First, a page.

Author: Matt Jakubowski
Prior to the COVID-19 pandemic, social service agencies were frequently having discussions about mergers and affiliations. Concepts like "efficiencies," "duplicate services" or "overlapping missions" led to boards and executives keeping their ears open to consolidation opportunities.
COVID-19 certainly slowed down due diligence projects and shook up the groundwork for this continued collaboration; however, the challenges that led to these discussions still exist. In fact, the pandemic has furthered some of these challenges and is continuing to create an environment where these unique transactions need to be pursued.
For years, social service agencies could remain small and independent while successfully achieving their mission. Recent history, however, has led to major increases in fixed costs, regulations and program oversight while funding has stayed stable or, in some cases, decreased. Organizations will need to grow to survive and a strategy to do that is joining forces with peer organizations. At a minimum, considering collaborative partnerships to fill voids in the community is on the minds of top performing social sector leaders.
This pressure to consolidate needs to be tempered with a thoughtful approach.
- Are we still committed to the communities we exist to serve?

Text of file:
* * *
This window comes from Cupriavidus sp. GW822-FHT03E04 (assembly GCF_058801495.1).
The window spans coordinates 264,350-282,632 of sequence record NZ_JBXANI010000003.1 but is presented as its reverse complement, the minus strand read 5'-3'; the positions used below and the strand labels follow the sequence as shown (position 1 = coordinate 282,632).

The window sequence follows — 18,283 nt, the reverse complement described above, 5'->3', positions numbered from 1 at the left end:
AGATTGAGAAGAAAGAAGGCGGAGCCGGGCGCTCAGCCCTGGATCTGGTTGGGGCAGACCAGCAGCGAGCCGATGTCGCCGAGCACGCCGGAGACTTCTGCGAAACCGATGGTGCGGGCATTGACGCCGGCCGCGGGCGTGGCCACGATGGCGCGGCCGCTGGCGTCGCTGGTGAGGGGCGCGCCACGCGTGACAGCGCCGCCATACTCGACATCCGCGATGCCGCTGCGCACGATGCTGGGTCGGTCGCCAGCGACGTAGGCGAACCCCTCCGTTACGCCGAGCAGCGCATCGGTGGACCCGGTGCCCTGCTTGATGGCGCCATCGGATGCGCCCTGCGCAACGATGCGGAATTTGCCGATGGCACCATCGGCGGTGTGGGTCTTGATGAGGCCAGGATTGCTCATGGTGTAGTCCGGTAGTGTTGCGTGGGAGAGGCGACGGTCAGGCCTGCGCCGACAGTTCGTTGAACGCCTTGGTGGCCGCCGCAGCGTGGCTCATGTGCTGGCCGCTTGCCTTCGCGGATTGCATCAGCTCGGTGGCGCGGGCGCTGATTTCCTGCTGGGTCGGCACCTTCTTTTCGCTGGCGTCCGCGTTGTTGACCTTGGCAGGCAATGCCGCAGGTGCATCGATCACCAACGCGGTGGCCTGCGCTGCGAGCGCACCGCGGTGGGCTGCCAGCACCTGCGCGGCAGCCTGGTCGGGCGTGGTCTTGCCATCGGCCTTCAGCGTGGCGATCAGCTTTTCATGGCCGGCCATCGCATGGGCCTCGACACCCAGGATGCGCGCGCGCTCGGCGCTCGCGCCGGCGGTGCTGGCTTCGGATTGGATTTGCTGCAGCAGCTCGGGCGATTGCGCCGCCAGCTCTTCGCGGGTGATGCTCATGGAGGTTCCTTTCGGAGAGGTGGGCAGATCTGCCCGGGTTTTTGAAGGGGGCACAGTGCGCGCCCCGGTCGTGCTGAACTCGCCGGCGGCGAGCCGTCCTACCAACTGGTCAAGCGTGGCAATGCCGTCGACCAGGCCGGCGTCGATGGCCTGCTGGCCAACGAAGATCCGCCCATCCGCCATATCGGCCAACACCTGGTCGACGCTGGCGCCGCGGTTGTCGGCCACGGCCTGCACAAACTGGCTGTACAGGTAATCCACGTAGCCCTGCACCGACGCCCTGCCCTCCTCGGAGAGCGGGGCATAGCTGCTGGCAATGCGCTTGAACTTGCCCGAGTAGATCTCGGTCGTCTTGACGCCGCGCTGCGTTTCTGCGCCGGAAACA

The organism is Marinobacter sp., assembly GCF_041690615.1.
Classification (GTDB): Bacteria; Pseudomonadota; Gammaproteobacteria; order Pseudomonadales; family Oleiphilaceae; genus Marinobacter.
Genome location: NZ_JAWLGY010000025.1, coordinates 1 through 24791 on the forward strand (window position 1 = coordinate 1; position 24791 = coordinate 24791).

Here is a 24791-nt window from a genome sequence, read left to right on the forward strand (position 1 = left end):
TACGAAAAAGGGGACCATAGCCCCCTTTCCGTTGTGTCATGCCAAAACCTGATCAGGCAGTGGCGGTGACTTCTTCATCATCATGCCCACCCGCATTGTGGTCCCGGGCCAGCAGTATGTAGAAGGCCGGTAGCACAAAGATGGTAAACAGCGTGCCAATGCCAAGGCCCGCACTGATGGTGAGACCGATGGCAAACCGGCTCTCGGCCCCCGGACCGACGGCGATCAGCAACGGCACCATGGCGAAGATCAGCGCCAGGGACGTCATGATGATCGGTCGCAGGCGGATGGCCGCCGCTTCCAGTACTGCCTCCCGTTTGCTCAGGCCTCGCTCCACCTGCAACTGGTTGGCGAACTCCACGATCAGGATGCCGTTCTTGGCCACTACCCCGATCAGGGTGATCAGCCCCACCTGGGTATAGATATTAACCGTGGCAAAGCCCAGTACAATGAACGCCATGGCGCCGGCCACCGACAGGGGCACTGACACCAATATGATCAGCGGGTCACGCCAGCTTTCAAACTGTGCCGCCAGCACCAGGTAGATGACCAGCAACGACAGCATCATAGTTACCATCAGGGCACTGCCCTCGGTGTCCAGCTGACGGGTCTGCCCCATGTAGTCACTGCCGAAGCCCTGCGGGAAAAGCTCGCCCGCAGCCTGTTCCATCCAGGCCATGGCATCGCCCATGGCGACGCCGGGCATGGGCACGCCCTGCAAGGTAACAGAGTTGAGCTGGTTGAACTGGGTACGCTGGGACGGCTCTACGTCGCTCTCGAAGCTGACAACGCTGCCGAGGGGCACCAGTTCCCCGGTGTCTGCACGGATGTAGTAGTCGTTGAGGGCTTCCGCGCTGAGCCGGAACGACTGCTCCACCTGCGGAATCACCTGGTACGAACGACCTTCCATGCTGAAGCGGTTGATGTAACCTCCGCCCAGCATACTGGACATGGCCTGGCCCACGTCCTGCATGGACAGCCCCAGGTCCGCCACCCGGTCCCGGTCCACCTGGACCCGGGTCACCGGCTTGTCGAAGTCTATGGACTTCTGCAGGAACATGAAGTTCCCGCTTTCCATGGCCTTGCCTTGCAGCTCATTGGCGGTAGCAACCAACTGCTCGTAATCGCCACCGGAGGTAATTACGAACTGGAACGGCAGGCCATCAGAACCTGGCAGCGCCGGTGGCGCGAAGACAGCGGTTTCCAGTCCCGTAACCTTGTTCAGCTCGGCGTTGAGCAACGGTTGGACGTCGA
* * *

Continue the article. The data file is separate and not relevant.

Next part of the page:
- Does this consolidation put our reputation at risk?
- Is our base strong enough to grow so quickly overnight?
- Are there opportunities to expand our reach with complementary services and capabilities?
- Have we contemplated the effects this could have on all key stakeholders?
- Are we entering these transactions for the sake of being bigger or for the sake of greater impact?
The name "nonprofit" can be misleading — while these organizations are tax exempt and do not answer to shareholders, they still require margins. Nonprofit management leader Peter Drucker could be heard often saying, "why do we call ourselves nonprofit when we need to make a profit?" Some are heard saying, "no mission, no money," and "no money, no mission." Moving into the future, the competition will continue to get fiercer and nonprofit executives will need to continue to adopt a growth mindset in new and different ways — part of the re-imagining coming out of this life-changing pandemic.